Using the combined 1989-1991 Continuing Survey of Food Intake by Individuals, the impact of specific fat reduction strategies on macro- and micronutrient intake of American males, females and children over age two was determined. Strategies included exclusive use of skim milk when consuming milk, lean meats when consuming meats, and/or fat-modified versions of cheese, salad dressing, cake, pudding and yogurt in place of their higher-fat counterparts. ANOVA was used to compare energy and nutrient intake between groups. Although Americans were in the early stages of adopting these fat reduction strategies, their use by adults favorably impacted their nutrient intake. Fat, saturated fat, cholesterol, and energy were lower, and intake of most vitamins and minerals was higher with use of any strategy. Adults who used two or three fat reduction strategies achieved the National Cholesterol Education Program goals for total fat (£30% energy from fat), saturated fat (£10% energy) and cholesterol (<300 mg), and significantly reduced their total energy intake while maintaining adequate micronutrient intakes. Children who used exclusively skim milk closely approximated these goals while maintaining adequate energy and micronutrient intake. Children who used available fatmodified products did not impact their nutrient intake at all. Children's exclusive use of lean meats must be carefully monitored as this practice resulted in significantly lower energy intakes when compared to children who used higher-fat meats in their diet. These results suggest a simple way families can begin to safely impact fat, saturated fat andcholesterol intake for each family member would be to select skim milk as their initial fat reduction strategy.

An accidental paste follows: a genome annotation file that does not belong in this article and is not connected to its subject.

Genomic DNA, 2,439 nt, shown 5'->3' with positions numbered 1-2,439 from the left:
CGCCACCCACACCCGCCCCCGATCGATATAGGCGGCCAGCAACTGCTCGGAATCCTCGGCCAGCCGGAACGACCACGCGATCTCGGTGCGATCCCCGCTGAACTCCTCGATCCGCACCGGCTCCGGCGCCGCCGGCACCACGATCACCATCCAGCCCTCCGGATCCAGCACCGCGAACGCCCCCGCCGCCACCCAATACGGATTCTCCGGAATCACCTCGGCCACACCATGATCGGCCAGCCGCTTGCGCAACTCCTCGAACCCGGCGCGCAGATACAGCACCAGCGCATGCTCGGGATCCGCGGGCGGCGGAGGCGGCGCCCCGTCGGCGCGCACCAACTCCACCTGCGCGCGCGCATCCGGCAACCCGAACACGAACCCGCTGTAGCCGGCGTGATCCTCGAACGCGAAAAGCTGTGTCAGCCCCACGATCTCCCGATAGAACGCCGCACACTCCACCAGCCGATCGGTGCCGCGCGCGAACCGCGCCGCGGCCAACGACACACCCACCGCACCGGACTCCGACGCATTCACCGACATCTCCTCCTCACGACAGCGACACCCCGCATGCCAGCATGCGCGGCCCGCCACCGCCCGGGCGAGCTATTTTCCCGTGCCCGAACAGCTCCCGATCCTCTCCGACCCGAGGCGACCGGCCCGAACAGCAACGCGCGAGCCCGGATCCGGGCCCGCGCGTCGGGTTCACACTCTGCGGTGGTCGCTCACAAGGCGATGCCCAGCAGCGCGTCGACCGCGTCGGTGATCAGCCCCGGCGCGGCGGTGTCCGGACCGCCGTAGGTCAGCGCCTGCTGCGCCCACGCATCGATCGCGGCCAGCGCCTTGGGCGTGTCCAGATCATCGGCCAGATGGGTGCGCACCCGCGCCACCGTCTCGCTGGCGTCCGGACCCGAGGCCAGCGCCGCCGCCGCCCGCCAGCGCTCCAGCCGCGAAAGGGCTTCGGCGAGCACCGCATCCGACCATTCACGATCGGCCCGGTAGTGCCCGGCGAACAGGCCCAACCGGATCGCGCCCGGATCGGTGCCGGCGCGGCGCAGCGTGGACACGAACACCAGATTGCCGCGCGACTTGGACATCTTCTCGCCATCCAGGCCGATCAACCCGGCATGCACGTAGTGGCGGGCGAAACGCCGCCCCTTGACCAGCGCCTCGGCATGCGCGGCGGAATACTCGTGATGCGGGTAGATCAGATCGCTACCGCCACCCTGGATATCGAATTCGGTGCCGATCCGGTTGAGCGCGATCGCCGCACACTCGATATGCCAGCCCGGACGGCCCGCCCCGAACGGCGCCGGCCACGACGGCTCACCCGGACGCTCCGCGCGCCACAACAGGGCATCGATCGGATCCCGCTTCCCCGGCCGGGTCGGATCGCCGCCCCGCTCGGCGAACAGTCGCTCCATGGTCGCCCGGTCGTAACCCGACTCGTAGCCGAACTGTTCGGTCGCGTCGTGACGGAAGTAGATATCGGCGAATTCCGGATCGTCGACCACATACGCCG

|Original language||English (US)|
|State||Published - Dec 1 1996|
All Science Journal Classification (ASJC) codes
- Molecular Biology